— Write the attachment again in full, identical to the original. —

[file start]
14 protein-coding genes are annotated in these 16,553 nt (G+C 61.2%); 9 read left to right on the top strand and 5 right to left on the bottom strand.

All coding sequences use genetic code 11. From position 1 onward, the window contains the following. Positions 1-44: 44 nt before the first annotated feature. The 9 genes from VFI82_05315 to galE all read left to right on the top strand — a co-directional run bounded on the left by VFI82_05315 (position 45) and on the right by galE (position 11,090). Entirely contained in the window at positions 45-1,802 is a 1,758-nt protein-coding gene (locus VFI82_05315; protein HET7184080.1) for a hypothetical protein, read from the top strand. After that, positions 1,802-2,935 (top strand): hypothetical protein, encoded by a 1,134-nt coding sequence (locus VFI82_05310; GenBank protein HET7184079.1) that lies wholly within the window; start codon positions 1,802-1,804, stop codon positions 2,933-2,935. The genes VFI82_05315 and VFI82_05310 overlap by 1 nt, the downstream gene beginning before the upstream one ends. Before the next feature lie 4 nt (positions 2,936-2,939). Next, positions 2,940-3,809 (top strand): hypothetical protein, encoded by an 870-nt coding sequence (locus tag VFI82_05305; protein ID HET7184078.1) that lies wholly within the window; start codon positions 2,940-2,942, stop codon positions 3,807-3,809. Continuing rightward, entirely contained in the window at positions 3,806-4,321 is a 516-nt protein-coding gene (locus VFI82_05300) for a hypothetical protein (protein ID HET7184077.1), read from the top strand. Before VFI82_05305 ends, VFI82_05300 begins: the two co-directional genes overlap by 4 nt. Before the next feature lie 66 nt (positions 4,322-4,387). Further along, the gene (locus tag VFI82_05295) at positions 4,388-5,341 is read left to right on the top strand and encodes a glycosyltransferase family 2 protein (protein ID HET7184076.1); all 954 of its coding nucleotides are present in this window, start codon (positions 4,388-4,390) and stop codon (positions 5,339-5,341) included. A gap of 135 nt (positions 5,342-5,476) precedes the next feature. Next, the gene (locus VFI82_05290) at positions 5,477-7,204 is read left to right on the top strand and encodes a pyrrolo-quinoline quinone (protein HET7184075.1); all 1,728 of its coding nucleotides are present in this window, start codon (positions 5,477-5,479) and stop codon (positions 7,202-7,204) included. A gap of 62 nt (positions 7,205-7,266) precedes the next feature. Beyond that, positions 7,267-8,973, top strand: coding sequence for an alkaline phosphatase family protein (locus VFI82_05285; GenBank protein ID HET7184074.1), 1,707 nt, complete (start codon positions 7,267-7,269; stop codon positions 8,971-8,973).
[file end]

14 protein-coding genes are annotated in these 16,553 nt (G+C 61.2%); 9 read left to right on the top strand and 5 right to left on the bottom strand.

All coding sequences use genetic code 11. From position 1 onward, the window contains the following. Positions 1-44: 44 nt before the first annotated feature. The 9 genes from VFI82_05315 to galE all read left to right on the top strand — a co-directional run bounded on the left by VFI82_05315 (position 45) and on the right by galE (position 11,090). Entirely contained in the window at positions 45-1,802 is a 1,758-nt protein-coding gene (locus VFI82_05315; protein HET7184080.1) for a hypothetical protein, read from the top strand. After that, positions 1,802-2,935 (top strand): hypothetical protein, encoded by a 1,134-nt coding sequence (locus VFI82_05310; GenBank protein HET7184079.1) that lies wholly within the window; start codon positions 1,802-1,804, stop codon positions 2,933-2,935. The genes VFI82_05315 and VFI82_05310 overlap by 1 nt, the downstream gene beginning before the upstream one ends. Before the next feature lie 4 nt (positions 2,936-2,939). Next, positions 2,940-3,809 (top strand): hypothetical protein, encoded by an 870-nt coding sequence (locus tag VFI82_05305; protein ID HET7184078.1) that lies wholly within the window; start codon positions 2,940-2,942, stop codon positions 3,807-3,809. Continuing rightward, entirely contained in the window at positions 3,806-4,321 is a 516-nt protein-coding gene (locus VFI82_05300) for a hypothetical protein (protein ID HET7184077.1), read from the top strand. Before VFI82_05305 ends, VFI82_05300 begins: the two co-directional genes overlap by 4 nt. Before the next feature lie 66 nt (positions 4,322-4,387). Further along, the gene (locus tag VFI82_05295) at positions 4,388-5,341 is read left to right on the top strand and encodes a glycosyltransferase family 2 protein (protein ID HET7184076.1); all 954 of its coding nucleotides are present in this window, start codon (positions 4,388-4,390) and stop codon (positions 5,339-5,341) included. A gap of 135 nt (positions 5,342-5,476) precedes the next feature. Next, the gene (locus VFI82_05290) at positions 5,477-7,204 is read left to right on the top strand and encodes a pyrrolo-quinoline quinone (protein HET7184075.1); all 1,728 of its coding nucleotides are present in this window, start codon (positions 5,477-5,479) and stop codon (positions 7,202-7,204) included. A gap of 62 nt (positions 7,205-7,266) precedes the next feature. Beyond that, positions 7,267-8,973, top strand: coding sequence for an alkaline phosphatase family protein (locus VFI82_05285; GenBank protein ID HET7184074.1), 1,707 nt, complete (start codon positions 7,267-7,269; stop codon positions 8,971-8,973).